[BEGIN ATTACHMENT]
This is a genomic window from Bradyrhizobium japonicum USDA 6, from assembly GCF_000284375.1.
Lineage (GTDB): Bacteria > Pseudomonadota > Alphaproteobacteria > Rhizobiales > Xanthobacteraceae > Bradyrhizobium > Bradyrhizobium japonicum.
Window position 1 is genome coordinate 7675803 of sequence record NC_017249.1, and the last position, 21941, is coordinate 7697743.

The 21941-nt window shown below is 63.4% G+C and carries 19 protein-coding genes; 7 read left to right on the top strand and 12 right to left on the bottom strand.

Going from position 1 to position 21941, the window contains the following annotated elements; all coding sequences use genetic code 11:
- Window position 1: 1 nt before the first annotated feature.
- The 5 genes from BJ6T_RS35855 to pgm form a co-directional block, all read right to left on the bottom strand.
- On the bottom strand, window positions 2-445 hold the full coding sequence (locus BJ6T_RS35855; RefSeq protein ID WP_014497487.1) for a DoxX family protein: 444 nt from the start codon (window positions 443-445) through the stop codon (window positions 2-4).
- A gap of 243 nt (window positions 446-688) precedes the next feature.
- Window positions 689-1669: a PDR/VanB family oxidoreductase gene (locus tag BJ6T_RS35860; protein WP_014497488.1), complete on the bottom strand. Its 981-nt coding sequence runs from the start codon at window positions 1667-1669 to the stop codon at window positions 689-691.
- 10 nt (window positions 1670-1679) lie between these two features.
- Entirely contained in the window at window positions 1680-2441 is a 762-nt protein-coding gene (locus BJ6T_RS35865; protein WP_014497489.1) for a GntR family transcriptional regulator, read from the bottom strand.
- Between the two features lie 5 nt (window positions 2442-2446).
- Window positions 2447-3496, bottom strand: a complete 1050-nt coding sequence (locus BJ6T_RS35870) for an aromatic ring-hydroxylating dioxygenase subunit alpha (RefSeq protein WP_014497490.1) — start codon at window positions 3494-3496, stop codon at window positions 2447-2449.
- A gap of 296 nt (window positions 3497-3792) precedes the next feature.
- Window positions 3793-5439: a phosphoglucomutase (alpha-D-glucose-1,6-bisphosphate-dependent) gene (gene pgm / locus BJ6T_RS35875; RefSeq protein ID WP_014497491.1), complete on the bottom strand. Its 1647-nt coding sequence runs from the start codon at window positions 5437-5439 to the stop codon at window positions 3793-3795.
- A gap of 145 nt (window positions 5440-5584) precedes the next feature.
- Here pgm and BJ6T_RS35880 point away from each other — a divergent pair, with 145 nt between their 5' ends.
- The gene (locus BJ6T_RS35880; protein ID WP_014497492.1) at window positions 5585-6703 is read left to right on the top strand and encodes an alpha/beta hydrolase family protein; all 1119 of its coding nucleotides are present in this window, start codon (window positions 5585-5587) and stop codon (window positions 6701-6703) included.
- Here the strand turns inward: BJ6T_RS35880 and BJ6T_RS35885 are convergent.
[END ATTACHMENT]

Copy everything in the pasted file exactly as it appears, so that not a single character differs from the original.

This is a genomic window from Bradyrhizobium japonicum USDA 6, from assembly GCF_000284375.1.
Lineage (GTDB): Bacteria > Pseudomonadota > Alphaproteobacteria > Rhizobiales > Xanthobacteraceae > Bradyrhizobium > Bradyrhizobium japonicum.
Window position 1 is genome coordinate 7675803 of sequence record NC_017249.1, and the last position, 21941, is coordinate 7697743.

The 21941-nt window shown below is 63.4% G+C and carries 19 protein-coding genes; 7 read left to right on the top strand and 12 right to left on the bottom strand.

Going from position 1 to position 21941, the window contains the following annotated elements; all coding sequences use genetic code 11:
- Window position 1: 1 nt before the first annotated feature.
- The 5 genes from BJ6T_RS35855 to pgm form a co-directional block, all read right to left on the bottom strand.
- On the bottom strand, window positions 2-445 hold the full coding sequence (locus BJ6T_RS35855; RefSeq protein ID WP_014497487.1) for a DoxX family protein: 444 nt from the start codon (window positions 443-445) through the stop codon (window positions 2-4).
- A gap of 243 nt (window positions 446-688) precedes the next feature.
- Window positions 689-1669: a PDR/VanB family oxidoreductase gene (locus tag BJ6T_RS35860; protein WP_014497488.1), complete on the bottom strand. Its 981-nt coding sequence runs from the start codon at window positions 1667-1669 to the stop codon at window positions 689-691.
- 10 nt (window positions 1670-1679) lie between these two features.
- Entirely contained in the window at window positions 1680-2441 is a 762-nt protein-coding gene (locus BJ6T_RS35865; protein WP_014497489.1) for a GntR family transcriptional regulator, read from the bottom strand.
- Between the two features lie 5 nt (window positions 2442-2446).
- Window positions 2447-3496, bottom strand: a complete 1050-nt coding sequence (locus BJ6T_RS35870) for an aromatic ring-hydroxylating dioxygenase subunit alpha (RefSeq protein WP_014497490.1) — start codon at window positions 3494-3496, stop codon at window positions 2447-2449.
- A gap of 296 nt (window positions 3497-3792) precedes the next feature.
- Window positions 3793-5439: a phosphoglucomutase (alpha-D-glucose-1,6-bisphosphate-dependent) gene (gene pgm / locus BJ6T_RS35875; RefSeq protein ID WP_014497491.1), complete on the bottom strand. Its 1647-nt coding sequence runs from the start codon at window positions 5437-5439 to the stop codon at window positions 3793-3795.
- A gap of 145 nt (window positions 5440-5584) precedes the next feature.
- Here pgm and BJ6T_RS35880 point away from each other — a divergent pair, with 145 nt between their 5' ends.
- The gene (locus BJ6T_RS35880; protein ID WP_014497492.1) at window positions 5585-6703 is read left to right on the top strand and encodes an alpha/beta hydrolase family protein; all 1119 of its coding nucleotides are present in this window, start codon (window positions 5585-5587) and stop codon (window positions 6701-6703) included.
- Here the strand turns inward: BJ6T_RS35880 and BJ6T_RS35885 are convergent.